The U.S. Department of the Treasury auctioned $13 billion in 30-year bonds today at an average yield of 3.248%, the highest yield in a year. Yields on 10-year notes rose 3 basis points following the auction to 2.06%.
The bid-to-cover ratio was 2.43, the lowest level since August, and probably the main force behind the higher yields. Investors appear to be willing to take on more risk in the equity markets, leading to lower prices and higher yields for U.S. securities. The lower number of claims for jobless benefits reported earlier today also figured into the auction results.
Producer price inflation rose more than expected today, but consumer prices have remained in check and worries about inflation have been relegated to the back burner, at least for now.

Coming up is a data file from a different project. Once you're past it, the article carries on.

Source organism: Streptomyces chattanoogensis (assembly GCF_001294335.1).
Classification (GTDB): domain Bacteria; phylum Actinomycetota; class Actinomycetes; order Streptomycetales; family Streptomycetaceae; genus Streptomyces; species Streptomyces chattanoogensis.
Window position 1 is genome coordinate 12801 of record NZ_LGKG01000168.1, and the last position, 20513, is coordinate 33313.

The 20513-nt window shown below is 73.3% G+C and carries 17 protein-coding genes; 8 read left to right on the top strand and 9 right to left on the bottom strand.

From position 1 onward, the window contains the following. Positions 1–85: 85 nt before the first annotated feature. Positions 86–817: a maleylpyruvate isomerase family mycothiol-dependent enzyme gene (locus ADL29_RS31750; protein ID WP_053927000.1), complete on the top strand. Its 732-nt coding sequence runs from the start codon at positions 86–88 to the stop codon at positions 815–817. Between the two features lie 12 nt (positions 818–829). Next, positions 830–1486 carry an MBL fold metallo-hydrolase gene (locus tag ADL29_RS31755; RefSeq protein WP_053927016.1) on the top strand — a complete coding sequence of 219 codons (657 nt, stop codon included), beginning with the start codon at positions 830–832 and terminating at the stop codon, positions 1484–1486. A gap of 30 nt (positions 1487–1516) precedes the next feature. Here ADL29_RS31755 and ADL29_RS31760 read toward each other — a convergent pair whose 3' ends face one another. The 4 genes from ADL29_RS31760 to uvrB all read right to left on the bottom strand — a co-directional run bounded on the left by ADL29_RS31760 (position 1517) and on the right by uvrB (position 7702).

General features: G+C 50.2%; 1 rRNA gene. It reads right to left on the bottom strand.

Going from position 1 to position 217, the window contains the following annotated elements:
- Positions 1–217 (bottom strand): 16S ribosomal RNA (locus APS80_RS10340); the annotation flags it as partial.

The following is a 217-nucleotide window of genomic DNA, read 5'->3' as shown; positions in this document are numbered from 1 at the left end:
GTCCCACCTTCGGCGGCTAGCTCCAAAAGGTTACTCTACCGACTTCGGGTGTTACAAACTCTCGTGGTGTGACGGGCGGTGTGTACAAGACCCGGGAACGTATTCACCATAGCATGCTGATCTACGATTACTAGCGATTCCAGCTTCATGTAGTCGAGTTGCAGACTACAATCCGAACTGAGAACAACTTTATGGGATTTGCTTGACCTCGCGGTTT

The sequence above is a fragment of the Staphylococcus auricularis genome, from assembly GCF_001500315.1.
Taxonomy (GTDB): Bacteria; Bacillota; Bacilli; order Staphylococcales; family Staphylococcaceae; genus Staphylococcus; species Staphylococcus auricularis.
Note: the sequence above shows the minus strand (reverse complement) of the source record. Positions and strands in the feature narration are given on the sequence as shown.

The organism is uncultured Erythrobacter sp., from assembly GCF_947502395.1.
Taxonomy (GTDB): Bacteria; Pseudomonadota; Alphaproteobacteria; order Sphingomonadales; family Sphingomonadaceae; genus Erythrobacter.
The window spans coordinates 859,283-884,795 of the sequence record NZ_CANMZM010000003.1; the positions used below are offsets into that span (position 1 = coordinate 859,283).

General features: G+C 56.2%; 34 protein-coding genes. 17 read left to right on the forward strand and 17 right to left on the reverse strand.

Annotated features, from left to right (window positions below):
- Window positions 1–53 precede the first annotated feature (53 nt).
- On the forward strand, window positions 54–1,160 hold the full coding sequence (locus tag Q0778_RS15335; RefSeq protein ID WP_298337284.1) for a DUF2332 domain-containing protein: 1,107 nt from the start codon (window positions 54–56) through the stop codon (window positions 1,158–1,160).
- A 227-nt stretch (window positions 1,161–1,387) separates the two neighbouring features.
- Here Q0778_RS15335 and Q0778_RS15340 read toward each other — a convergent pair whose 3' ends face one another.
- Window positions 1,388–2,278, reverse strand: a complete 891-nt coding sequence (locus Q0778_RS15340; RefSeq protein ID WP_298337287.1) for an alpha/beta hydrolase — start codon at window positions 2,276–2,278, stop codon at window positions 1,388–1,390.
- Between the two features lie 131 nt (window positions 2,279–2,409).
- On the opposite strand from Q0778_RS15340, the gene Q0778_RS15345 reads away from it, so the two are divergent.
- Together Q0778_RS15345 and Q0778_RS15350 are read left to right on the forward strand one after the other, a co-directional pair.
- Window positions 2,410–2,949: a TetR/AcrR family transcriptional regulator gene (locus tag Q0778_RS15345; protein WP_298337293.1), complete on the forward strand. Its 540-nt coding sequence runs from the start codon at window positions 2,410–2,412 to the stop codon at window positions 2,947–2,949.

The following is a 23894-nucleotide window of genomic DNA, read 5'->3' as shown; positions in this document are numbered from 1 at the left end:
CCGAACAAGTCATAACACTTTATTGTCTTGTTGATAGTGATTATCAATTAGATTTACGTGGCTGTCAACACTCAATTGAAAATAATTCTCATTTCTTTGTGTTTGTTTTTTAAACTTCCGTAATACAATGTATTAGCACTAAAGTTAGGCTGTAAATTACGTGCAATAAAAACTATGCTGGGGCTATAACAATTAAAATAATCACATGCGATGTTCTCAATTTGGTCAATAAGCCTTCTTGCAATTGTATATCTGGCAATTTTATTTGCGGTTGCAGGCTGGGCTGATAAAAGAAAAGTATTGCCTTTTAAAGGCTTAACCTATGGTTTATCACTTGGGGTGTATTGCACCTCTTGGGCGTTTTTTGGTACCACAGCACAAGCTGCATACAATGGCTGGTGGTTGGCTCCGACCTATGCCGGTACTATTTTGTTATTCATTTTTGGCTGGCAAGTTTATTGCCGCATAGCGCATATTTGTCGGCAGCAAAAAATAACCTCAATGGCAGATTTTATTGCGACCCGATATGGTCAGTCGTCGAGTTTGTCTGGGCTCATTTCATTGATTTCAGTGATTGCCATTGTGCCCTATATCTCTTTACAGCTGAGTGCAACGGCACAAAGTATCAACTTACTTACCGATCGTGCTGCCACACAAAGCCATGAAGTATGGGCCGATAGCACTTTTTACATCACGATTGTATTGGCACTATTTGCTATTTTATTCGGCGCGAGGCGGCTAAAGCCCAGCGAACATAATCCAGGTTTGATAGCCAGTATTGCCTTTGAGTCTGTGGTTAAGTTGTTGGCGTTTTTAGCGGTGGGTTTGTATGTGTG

The rise in the 10-year yield puts an exclamation mark on investors' belief that the global economy in general and the U.S. economy in particular are not as bad as everyone had feared they would be following sequester and heading into a possible government shutdown later this month.
Filed under: 24/7 Wall St. Wire, Bonds Tagged: featured